His party colleague Fayaz spoke of the “hurt” that mainstream politicians in Jammu and Kashmir feel at being called anti-nationals, when it was them who stood up to separatists’ calls for boycott. “In Kashmir, people like us who are in the mainstream, we worked for the country, we took the country’s flag to the villages, but sometimes we see on some television channels that someone says that I will go to Kashmir and plant my country’s flag, then we feel hurt. I want to tell you that when separatists used to call for a boycott, we would step out, we would get people out and show them that this is the way, that is not the way. So it hurts when someone calls us anti-national, we cannot tolerate it,” Fayaz said.
He said that when “things have happened they should be acknowledged”, and spoke specifically of the Ujjwala scheme. “What has happened should be acknowledged. I have seen the Ujjwala schemes or other schemes. When I was chairman of the municipal committee, in one year we used to get Rs 5 lakh. Now when I ask our people, they say they got Rs 5 crore. In the same way, about gas. Till yesterday, our ladies used to bring wood from the jungles, from villages very high up. Today in their homes too there is gas,” he said.
Fayaz said that when he took issues to the government in Delhi, he was never turned away, but blamed “people sitting in our state and bureaucrats” for problems. But he too reiterated the demand for a restoration of statehood and special status. “I want to appeal to the Prime Minister and the Home Minister, that doing justice to the people of Jammu and Kashmir, please restore the state and the special status. By this, the people of Jammu and Kashmir will have their confidence strengthened in the country,” Fayaz said.
BJP MP Manhas said that in all of Jammu and Kashmir, there will not be an area he had not visited. “In my 13-year term (as party president there), I have continuously roamed Jammu and Kashmir, I have understood the circumstances and attempted to understand the people. I was able to show that experience here. The situation was very serious there. The way things used to go from the Centre there, there were many stoppages and hurdles in them reaching there, Jammu used to be ignored, Ladakh used to be ignored,” Manhas said.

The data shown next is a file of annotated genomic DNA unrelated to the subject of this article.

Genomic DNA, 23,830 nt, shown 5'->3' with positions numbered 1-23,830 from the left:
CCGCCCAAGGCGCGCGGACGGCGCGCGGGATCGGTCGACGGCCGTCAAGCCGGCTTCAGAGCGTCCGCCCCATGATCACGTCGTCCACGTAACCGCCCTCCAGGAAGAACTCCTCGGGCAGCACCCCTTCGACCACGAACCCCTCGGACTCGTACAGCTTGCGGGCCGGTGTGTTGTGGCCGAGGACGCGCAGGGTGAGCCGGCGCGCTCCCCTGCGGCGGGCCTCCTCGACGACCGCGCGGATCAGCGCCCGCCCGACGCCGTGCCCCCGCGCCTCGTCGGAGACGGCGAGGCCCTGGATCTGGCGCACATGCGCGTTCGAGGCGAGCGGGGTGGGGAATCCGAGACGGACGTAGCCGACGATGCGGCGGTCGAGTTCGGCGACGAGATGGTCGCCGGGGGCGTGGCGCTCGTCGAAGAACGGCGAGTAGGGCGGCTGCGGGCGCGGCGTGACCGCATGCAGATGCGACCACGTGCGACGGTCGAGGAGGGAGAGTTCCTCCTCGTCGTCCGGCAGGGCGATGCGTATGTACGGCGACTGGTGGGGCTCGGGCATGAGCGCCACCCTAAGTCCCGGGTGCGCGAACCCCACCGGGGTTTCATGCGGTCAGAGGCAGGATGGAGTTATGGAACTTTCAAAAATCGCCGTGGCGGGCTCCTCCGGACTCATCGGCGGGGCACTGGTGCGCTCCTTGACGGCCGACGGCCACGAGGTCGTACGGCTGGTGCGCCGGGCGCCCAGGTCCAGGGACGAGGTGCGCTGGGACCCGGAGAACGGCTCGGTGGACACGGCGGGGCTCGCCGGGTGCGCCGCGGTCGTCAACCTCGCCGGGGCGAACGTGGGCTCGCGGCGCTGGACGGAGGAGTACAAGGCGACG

Prime Minister Narendra Modi’s teary-eyed farewell to senior Congress leader Ghulam Nabi Azad on his last day in the Rajya Sabha triggered speculations in political circles. At a time when civility between the ruling alliance and opposition members has become rare in the day-to-day functioning of the Parliament, Modi’s overture towards a Congress leader who belongs to Kashmir was rather unusual.
Given the prime minister’s reputation of being calculative in everything he says or does, his friendly overture towards Azad could be interpreted as a veiled attack on the divided Congress house. It may be remembered that Azad is also one of the leading members of the group of 23 rebel leaders, and had openly sought intra-party elections to challenge the hegemony of the Gandhi family in the Congress.
The Bharatiya Janata Party, spearheaded by the prime minister, hasn’t left an opportunity to take aim at the Gandhi family leadership in the Congress. The BJP views the Congress as a party that values dynasty politics over everything else that it represents. In that respect, Azad, who stands alienated in his own party even as he finishes his four-decade-long parliamentary stint, cuts a sorry figure.